Preheat the oven to 400°F (205°C). Thinly slice the eggplants lengthwise. Sprinkle the slices with salt and drizzle with mild olive oil. Place them on a baking sheet and roast for about 15 minutes, until golden brown.

Pick the herbs. Heat a small amount of mild olive oil in a skillet and gently toast the almonds until golden brown. Allow to cool and chop them coarsely. Make a dressing with the tahini, lemon juice, 6½ tablespoons (92 ml) boiling water, and some oil. Season with salt. The hot water will ensure that the dressing stays liquid. If the dressing thickens, add some more hot water and season with some extra salt.

Lay the roasted eggplant slices on a platter and allow them to cool down a bit. Lavishly sprinkle with the herbs, lemon zest, and almonds. Crumble the cheese over the eggplants and drizzle them with the tahini dressing and some fruity green oil. Season with a pinch of Aleppo pepper.

Note 1

White tahini: made from hulled sesame seeds that are lightly toasted—is unsurpassed, but hard to come by. It comes in two different qualities:

the “royal” tahini, which is made from the highest-quality stone-ground sesame seeds,

and the “regular,” which is machine-ground.

Note 2

White Cheese: the fresh, white round- and square-shaped blocks of cheese that you can buy in bulk at most Middle Eastern grocery stores (in large containers of whey) are salty and gooey and resemble feta. You can also find domestic brands of the Turkish version (beyaz peynir), which can be made from sheep’s, cow’s, or goat’s milk, in tall cans. There are subtle differences in taste and texture between Turkish and Middle Eastern cheeses. The Turkish nomad cheese, tulum (sold in glass jars) for instance, is cream-colored and has a dry, crumbly structure. It has an intense, salty flavour. Turks like to eat this nomad cheese with butter as part of a mezze. You can also eat it for breakfast, with olives, cucumber, and tomatoes, or use it as stuffing for börek, in salads, and in pilafs. Halloumi is the mozzarella-like salty cheese from Cyprus that can also be found in the Middle East; it’s perfect for frying and baking.

Note 3

Aleppo peppers: these are dried and minced mild or spicy peppers. Because the flakes are much smaller than chile peppers and because the seeds are removed (thus reducing a lot of the heat), this is a much more subtle pepper for seasoning dishes. It’s delightful in soups, on eggs, and in combination with anything, really. You can find these peppers at any spice shop or in the spice rack at any Middle Eastern store.


Copyright © 2014 Nadia Zerouali and Merijn Tol
Photographs © Sven Benjamins

Recipe for the Weekend: Caper-Burrata Crostini

Today we have a quick, easy and delicious snack for you to try; Caper-Burrata Crostini from Erin Gleeson’s The Forest Feast: Simple Vegetarian Recipes from My Cabin in the Woods.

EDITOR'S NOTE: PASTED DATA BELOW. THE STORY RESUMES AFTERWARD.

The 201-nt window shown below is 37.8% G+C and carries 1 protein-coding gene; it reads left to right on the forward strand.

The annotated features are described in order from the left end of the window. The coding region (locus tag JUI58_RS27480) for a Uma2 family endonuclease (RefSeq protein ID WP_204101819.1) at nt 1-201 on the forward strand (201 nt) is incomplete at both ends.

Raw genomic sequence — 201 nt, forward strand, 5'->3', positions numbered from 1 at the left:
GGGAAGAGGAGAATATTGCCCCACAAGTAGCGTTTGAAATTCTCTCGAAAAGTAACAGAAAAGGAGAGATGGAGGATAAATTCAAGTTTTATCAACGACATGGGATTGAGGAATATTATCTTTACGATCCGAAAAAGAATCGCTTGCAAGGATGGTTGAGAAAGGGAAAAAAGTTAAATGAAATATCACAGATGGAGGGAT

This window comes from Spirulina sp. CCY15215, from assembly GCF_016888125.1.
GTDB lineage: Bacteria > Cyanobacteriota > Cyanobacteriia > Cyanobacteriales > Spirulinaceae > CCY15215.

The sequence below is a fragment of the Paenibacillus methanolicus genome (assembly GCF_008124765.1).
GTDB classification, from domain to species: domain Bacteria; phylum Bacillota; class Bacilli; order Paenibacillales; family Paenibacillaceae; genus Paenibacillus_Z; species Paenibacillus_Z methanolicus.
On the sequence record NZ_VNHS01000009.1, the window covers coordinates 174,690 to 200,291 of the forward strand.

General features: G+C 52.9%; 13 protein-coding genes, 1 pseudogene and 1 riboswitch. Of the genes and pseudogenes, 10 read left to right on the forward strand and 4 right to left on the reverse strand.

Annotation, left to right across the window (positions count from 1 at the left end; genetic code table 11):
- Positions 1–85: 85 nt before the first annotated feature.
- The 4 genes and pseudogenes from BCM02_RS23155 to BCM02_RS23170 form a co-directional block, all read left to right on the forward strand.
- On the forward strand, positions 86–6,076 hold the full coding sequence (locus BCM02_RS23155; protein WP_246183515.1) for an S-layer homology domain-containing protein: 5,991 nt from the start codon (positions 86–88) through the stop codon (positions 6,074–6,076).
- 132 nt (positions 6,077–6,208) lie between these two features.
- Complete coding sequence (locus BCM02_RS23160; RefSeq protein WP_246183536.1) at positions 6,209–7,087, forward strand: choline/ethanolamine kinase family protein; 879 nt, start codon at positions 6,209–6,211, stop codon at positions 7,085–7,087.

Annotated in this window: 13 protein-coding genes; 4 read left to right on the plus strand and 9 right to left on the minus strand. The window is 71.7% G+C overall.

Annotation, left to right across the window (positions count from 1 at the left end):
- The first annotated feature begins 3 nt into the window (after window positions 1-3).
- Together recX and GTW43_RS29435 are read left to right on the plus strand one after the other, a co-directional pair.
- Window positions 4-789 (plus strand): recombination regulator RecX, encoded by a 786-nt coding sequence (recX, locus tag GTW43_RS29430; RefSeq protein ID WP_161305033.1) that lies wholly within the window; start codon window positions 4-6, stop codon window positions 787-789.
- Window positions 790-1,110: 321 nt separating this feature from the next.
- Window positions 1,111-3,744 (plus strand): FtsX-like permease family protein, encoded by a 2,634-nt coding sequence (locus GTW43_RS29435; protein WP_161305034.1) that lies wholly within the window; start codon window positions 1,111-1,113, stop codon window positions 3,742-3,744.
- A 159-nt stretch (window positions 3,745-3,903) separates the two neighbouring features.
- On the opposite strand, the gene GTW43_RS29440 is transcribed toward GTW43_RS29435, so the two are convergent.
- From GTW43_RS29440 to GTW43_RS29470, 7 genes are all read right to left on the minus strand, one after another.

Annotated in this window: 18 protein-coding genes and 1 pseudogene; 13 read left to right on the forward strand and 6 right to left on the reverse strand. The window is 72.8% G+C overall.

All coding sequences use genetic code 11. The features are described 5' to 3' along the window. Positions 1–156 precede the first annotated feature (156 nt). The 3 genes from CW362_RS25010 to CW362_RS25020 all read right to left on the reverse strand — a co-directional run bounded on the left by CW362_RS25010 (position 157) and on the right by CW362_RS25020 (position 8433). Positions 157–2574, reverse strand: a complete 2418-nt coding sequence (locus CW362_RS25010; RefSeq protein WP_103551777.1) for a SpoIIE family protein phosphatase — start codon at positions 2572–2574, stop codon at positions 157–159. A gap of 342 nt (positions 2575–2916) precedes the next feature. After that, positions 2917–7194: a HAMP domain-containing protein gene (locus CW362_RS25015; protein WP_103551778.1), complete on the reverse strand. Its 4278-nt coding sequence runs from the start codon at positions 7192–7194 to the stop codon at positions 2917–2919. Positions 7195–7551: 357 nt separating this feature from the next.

ForestFeast_p030a ForestFeast_p031


Slice and toast one baguette

Sauté in 2 tsp butter until soft:

  • 1 small shallots
  • 1 small (3.5-oz. or 100-g) jar of capers (drained)

Put a spoonful of burrata cheese on each slice of bread, plus 1 tsp of caper mixture

Sprinkle with salt before serving

Text, illustrations and photography copyright © 2014 Erin Gleeson

Recipe for the Weekend – Spicy Spinach, Lemon & Tofu Soup.

It is gooey and slimy who even really likes tofu?

…We do!

And with the recipes from Tucker Shaw’s I Hate Tofu Cookbook we are sure you will too!

Be brave, try this Spicy Spinach, Lemon & Tofu Soup.

Spicy Spinach, Lemon and Tofu Soup

Spicy Spinach Lemon & Tofu Soup

Sometimes soup should be soothing, but other times it should be invigorating, like this one. Serve this when your nose is clogged up, or whenever you want your soup to make you stand up and say “Ma’am, yes ma’am! May I have another?

Serves 4.


2 tablespoons olive oil

1 teaspoon red pepper flakes

2 medium onions, chopped

1 medium carrot, peeled and diced

1 package (14 ounces/400 g) firm tofu, drained, pressed, and cubed

6 cups (1.4 L) vegetable stock

1 bag (about 5 ounces/ 140 g) baby spinach or 1 cup (120 g) frozen

Juice of 2 lemons

Salt and black pepper

1 Heat the oil in a Dutch oven over medium-high heat. Add the red pepper flakes and cook until fragrant, about 2 minutes. Add the onions and carrot and cook until soft, about 10 minutes. Add the tofu and cook until just starting to turn golden, stirring frequently, 4 to 6 minutes. Add the stock and 2 cups (480 ml) water. Bring to a simmer and cook for 10 minutes.

2 Turn off the heat and stir in the spinach and lemon juice. Season with salt and pepper to taste. Serve with a big hunk of bread.

It is so simple, so delicious, and so healthy…what have you got to loose?

Let us know what else you hate by tweeting at us with the #IhateTofu.

I Hate Tofu and I Hate Kale are out next week – pre-order your copies through our website.

I Hate Tofu

Text copyright © 2015 Tucker Shaw

Illustrations copyright © 2015 Joel Holland